What Do U.S. Geographic “Hot Spots” for Teen Pregnancy Tell Us?

Summary and Comment |
June 2, 2017

What Do U.S. Geographic “Hot Spots” for Teen Pregnancy Tell Us?

  1. Anna Wald, MD, MPH

Despite a national decline in teen birth rates, clusters with high rates persisted even after adjustment for poverty and education.

  1. Anna Wald, MD, MPH

Only 50% of teenaged mothers live above the poverty line, and only 50% earn high school diplomas, highlighting two key sequelae of early pregnancy. Birth rates are highest in the southern U.S. To better understand the causes of teen pregnancy, investigators surveyed rates of live birth among teens (age range, 15–19 years) at a more granular level: by U.S. county.

Teen birth rates varied widely, with “hot spots” having rates up to 87% higher than neighboring counties. To understand the extent to which poverty and lack of education confounds these observations, the authors created maps adjusted for these two variables. Although each adjustment shifted the distribution of hot spots, neither fully explained the substantial variations in rates. Notably, 8 of the 10 highest clusters were located in areas that included Native American reservations.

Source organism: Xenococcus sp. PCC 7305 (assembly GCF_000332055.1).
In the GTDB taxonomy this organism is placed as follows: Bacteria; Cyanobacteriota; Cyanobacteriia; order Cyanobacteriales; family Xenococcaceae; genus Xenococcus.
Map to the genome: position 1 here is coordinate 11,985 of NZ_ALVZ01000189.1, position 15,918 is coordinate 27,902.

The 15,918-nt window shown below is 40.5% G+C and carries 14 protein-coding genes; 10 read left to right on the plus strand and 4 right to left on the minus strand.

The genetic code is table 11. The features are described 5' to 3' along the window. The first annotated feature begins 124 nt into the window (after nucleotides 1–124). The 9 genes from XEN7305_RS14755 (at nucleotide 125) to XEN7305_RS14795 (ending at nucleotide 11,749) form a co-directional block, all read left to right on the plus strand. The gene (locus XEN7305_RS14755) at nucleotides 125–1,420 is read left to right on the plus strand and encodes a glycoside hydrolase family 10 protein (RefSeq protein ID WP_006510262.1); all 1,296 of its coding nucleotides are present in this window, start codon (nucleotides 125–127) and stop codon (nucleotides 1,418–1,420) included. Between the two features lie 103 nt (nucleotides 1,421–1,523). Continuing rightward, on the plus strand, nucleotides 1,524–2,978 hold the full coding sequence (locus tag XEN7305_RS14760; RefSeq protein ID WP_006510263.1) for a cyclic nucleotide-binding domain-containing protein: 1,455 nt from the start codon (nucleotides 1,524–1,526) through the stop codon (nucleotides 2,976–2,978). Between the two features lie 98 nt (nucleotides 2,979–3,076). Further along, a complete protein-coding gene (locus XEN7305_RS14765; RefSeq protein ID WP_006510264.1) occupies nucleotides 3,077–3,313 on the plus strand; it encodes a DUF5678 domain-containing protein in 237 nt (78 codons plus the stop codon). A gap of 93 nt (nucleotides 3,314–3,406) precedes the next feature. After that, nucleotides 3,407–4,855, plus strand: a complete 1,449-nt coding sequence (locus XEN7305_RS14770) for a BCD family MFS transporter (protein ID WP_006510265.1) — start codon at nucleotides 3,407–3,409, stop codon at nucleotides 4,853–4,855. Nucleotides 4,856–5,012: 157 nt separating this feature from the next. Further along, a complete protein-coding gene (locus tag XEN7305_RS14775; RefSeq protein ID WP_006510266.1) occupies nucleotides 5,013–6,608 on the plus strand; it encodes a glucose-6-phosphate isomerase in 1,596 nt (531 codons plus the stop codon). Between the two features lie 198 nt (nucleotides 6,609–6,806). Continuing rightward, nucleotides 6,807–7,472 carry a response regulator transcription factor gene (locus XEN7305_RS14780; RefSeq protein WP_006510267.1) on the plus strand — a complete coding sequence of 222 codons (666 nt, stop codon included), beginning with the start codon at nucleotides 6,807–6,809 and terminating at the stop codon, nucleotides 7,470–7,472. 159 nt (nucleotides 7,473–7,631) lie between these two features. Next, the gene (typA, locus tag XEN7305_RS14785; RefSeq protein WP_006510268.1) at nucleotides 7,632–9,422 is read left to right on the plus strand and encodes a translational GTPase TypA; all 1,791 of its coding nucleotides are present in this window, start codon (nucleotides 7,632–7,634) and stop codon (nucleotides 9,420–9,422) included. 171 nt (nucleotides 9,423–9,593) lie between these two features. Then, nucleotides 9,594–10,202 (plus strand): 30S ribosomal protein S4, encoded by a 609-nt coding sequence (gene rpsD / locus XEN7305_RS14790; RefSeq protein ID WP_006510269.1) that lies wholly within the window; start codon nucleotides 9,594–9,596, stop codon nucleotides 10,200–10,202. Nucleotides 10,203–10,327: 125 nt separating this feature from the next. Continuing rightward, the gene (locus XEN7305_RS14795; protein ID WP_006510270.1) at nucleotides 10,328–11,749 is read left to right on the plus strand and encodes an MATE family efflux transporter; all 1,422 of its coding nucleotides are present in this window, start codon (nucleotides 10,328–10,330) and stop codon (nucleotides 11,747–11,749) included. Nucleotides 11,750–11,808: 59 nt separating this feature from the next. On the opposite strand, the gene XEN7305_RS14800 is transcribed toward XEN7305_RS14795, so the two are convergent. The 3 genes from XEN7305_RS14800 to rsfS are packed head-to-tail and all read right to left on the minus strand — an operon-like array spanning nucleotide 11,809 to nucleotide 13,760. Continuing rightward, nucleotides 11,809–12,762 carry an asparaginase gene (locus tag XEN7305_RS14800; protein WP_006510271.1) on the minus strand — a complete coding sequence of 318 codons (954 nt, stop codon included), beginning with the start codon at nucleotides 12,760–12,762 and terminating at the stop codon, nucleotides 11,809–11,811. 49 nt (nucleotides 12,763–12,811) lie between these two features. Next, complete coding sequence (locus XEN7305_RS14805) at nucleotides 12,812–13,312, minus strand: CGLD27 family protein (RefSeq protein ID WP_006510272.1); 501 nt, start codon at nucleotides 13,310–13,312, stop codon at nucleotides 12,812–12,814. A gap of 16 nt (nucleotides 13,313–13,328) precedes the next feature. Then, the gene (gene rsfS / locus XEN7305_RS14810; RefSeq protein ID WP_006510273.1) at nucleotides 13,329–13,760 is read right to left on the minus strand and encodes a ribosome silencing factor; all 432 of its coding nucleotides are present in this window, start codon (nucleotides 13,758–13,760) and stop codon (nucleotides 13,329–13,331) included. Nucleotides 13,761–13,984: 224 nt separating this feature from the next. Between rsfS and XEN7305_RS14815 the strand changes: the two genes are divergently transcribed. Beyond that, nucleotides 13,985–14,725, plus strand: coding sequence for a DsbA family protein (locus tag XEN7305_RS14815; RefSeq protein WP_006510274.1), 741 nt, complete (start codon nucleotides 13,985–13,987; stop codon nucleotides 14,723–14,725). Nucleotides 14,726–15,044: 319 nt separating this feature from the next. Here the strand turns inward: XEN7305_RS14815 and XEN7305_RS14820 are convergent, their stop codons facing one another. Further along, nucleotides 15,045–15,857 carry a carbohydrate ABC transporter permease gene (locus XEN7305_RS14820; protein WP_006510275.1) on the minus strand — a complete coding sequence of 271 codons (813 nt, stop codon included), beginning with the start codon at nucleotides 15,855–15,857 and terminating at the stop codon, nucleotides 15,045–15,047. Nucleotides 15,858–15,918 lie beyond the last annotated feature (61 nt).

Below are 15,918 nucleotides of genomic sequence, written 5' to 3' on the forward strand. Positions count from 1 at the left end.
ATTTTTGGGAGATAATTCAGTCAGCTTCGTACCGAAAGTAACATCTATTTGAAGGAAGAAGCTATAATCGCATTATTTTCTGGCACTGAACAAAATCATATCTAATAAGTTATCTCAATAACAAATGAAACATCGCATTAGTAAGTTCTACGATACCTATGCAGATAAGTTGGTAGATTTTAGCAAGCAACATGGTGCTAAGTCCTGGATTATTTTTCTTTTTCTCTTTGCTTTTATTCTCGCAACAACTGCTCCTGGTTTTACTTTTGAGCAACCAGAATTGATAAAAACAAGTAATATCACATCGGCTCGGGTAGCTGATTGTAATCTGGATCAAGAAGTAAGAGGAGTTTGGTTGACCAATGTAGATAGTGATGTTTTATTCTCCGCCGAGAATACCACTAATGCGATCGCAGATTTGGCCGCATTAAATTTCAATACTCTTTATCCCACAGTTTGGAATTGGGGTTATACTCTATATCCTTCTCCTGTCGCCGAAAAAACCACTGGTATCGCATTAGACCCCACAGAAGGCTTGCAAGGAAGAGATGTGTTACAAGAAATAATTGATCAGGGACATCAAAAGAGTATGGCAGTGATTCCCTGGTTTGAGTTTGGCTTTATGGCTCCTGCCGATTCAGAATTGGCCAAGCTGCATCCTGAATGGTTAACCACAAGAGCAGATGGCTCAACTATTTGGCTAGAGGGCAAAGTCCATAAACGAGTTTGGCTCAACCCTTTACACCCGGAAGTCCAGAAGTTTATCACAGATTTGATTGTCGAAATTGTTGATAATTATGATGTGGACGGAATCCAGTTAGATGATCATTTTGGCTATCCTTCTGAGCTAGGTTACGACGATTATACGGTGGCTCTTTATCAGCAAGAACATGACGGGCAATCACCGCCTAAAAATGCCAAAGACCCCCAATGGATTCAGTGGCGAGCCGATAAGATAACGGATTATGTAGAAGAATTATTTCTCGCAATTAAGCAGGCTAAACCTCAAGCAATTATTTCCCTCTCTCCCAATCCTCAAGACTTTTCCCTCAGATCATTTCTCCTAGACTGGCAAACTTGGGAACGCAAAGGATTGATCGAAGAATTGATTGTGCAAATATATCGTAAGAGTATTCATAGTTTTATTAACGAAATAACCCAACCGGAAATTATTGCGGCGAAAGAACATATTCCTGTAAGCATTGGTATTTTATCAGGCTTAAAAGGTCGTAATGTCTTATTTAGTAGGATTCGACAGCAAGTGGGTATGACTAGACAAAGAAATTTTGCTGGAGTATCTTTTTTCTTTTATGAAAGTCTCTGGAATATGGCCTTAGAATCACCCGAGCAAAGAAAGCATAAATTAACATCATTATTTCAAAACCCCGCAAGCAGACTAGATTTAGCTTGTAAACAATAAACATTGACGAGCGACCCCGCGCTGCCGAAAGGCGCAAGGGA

Comment

Providing access to contraception (preferably long-acting types) represents the only evidence-based approach to reducing teenage pregnancies, especially given that attempts to change adolescent sexual behavior have been largely unsuccessful. The persistence, even after adjustment, of geographic clusters having high teenage birth rates reinforces that the causes go beyond poverty and education — and underscores the importance of facilitating access to highly effective contraceptives.

Editor Disclosures at Time of Publication

  • Disclosures for Anna Wald, MD, MPH at time of publication Consultant / Advisory board AiCuris Royalties UpToDate Grant / Research support NIH/National Cancer Institute; NIH/National Institute of Allergy and Infectious Diseases; Genocea Biosciences; Vical Editorial boards Sexually Transmitted Diseases; Sexually Transmitted Infections Leadership positions in professional societies International Society for Sexually Transmitted Diseases Research (Board Member)

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